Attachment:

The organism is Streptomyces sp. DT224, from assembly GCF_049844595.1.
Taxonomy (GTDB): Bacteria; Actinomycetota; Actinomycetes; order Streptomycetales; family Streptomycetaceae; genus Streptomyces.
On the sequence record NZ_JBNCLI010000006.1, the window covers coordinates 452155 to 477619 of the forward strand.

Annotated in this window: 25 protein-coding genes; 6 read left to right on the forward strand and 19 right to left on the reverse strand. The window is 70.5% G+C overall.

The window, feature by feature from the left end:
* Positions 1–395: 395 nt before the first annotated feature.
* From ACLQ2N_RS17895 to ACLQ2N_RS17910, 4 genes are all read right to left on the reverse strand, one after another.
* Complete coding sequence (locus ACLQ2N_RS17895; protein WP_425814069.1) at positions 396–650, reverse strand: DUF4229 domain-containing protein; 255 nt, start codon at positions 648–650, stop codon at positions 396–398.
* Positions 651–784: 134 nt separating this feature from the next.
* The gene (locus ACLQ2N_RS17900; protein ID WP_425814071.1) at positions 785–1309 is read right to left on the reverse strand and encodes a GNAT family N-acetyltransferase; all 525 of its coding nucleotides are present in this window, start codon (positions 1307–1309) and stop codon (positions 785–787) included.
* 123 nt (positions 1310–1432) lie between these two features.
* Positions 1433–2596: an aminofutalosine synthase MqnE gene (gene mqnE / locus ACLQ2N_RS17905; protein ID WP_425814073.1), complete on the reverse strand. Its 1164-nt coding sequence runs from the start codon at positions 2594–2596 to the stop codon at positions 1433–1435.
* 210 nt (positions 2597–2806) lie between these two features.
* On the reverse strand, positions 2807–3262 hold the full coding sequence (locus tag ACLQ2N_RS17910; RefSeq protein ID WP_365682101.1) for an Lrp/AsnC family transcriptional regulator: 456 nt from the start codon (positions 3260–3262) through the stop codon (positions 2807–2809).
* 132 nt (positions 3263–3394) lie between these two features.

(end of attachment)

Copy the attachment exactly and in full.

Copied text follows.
The organism is Streptomyces sp. DT224, from assembly GCF_049844595.1.
Taxonomy (GTDB): Bacteria; Actinomycetota; Actinomycetes; order Streptomycetales; family Streptomycetaceae; genus Streptomyces.
On the sequence record NZ_JBNCLI010000006.1, the window covers coordinates 452155 to 477619 of the forward strand.

Annotated in this window: 25 protein-coding genes; 6 read left to right on the forward strand and 19 right to left on the reverse strand. The window is 70.5% G+C overall.

The window, feature by feature from the left end:
* Positions 1–395: 395 nt before the first annotated feature.
* From ACLQ2N_RS17895 to ACLQ2N_RS17910, 4 genes are all read right to left on the reverse strand, one after another.
* Complete coding sequence (locus ACLQ2N_RS17895; protein WP_425814069.1) at positions 396–650, reverse strand: DUF4229 domain-containing protein; 255 nt, start codon at positions 648–650, stop codon at positions 396–398.
* Positions 651–784: 134 nt separating this feature from the next.
* The gene (locus ACLQ2N_RS17900; protein ID WP_425814071.1) at positions 785–1309 is read right to left on the reverse strand and encodes a GNAT family N-acetyltransferase; all 525 of its coding nucleotides are present in this window, start codon (positions 1307–1309) and stop codon (positions 785–787) included.
* 123 nt (positions 1310–1432) lie between these two features.
* Positions 1433–2596: an aminofutalosine synthase MqnE gene (gene mqnE / locus ACLQ2N_RS17905; protein ID WP_425814073.1), complete on the reverse strand. Its 1164-nt coding sequence runs from the start codon at positions 2594–2596 to the stop codon at positions 1433–1435.
* 210 nt (positions 2597–2806) lie between these two features.
* On the reverse strand, positions 2807–3262 hold the full coding sequence (locus tag ACLQ2N_RS17910; RefSeq protein ID WP_365682101.1) for an Lrp/AsnC family transcriptional regulator: 456 nt from the start codon (positions 3260–3262) through the stop codon (positions 2807–2809).
* 132 nt (positions 3263–3394) lie between these two features.